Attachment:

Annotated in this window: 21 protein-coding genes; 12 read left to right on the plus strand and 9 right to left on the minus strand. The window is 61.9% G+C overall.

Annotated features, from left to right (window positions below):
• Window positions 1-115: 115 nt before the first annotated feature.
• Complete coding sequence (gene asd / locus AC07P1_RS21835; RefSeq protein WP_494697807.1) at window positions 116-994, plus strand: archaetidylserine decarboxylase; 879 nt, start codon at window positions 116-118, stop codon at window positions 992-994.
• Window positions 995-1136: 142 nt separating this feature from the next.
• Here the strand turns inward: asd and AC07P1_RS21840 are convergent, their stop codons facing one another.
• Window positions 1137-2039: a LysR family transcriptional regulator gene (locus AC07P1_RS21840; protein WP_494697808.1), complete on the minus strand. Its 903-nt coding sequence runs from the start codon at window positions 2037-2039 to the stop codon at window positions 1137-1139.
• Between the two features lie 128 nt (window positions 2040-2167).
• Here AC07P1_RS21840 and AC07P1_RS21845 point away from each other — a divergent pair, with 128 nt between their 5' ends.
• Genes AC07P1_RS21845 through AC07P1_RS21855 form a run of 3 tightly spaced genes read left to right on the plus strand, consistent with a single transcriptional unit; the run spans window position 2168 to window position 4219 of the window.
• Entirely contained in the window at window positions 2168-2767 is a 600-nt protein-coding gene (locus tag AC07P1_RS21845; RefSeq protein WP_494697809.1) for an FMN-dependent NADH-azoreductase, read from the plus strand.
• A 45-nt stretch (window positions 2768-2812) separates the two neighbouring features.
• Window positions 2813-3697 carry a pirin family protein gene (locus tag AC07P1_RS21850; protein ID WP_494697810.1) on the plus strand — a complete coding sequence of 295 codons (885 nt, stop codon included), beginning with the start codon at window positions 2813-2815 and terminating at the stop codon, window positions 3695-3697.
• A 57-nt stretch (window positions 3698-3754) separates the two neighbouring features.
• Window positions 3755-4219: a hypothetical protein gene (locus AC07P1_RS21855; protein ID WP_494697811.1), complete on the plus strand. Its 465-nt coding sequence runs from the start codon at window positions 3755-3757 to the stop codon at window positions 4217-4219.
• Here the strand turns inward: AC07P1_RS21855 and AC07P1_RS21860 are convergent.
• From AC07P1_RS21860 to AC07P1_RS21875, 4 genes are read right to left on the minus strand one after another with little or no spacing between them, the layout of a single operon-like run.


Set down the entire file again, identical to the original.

Annotated in this window: 21 protein-coding genes; 12 read left to right on the plus strand and 9 right to left on the minus strand. The window is 61.9% G+C overall.

Annotated features, from left to right (window positions below):
• Window positions 1-115: 115 nt before the first annotated feature.
• Complete coding sequence (gene asd / locus AC07P1_RS21835; RefSeq protein WP_494697807.1) at window positions 116-994, plus strand: archaetidylserine decarboxylase; 879 nt, start codon at window positions 116-118, stop codon at window positions 992-994.
• Window positions 995-1136: 142 nt separating this feature from the next.
• Here the strand turns inward: asd and AC07P1_RS21840 are convergent, their stop codons facing one another.
• Window positions 1137-2039: a LysR family transcriptional regulator gene (locus AC07P1_RS21840; protein WP_494697808.1), complete on the minus strand. Its 903-nt coding sequence runs from the start codon at window positions 2037-2039 to the stop codon at window positions 1137-1139.
• Between the two features lie 128 nt (window positions 2040-2167).
• Here AC07P1_RS21840 and AC07P1_RS21845 point away from each other — a divergent pair, with 128 nt between their 5' ends.
• Genes AC07P1_RS21845 through AC07P1_RS21855 form a run of 3 tightly spaced genes read left to right on the plus strand, consistent with a single transcriptional unit; the run spans window position 2168 to window position 4219 of the window.
• Entirely contained in the window at window positions 2168-2767 is a 600-nt protein-coding gene (locus tag AC07P1_RS21845; RefSeq protein WP_494697809.1) for an FMN-dependent NADH-azoreductase, read from the plus strand.
• A 45-nt stretch (window positions 2768-2812) separates the two neighbouring features.
• Window positions 2813-3697 carry a pirin family protein gene (locus tag AC07P1_RS21850; protein ID WP_494697810.1) on the plus strand — a complete coding sequence of 295 codons (885 nt, stop codon included), beginning with the start codon at window positions 2813-2815 and terminating at the stop codon, window positions 3695-3697.
• A 57-nt stretch (window positions 3698-3754) separates the two neighbouring features.
• Window positions 3755-4219: a hypothetical protein gene (locus AC07P1_RS21855; protein ID WP_494697811.1), complete on the plus strand. Its 465-nt coding sequence runs from the start codon at window positions 3755-3757 to the stop codon at window positions 4217-4219.
• Here the strand turns inward: AC07P1_RS21855 and AC07P1_RS21860 are convergent.
• From AC07P1_RS21860 to AC07P1_RS21875, 4 genes are read right to left on the minus strand one after another with little or no spacing between them, the layout of a single operon-like run.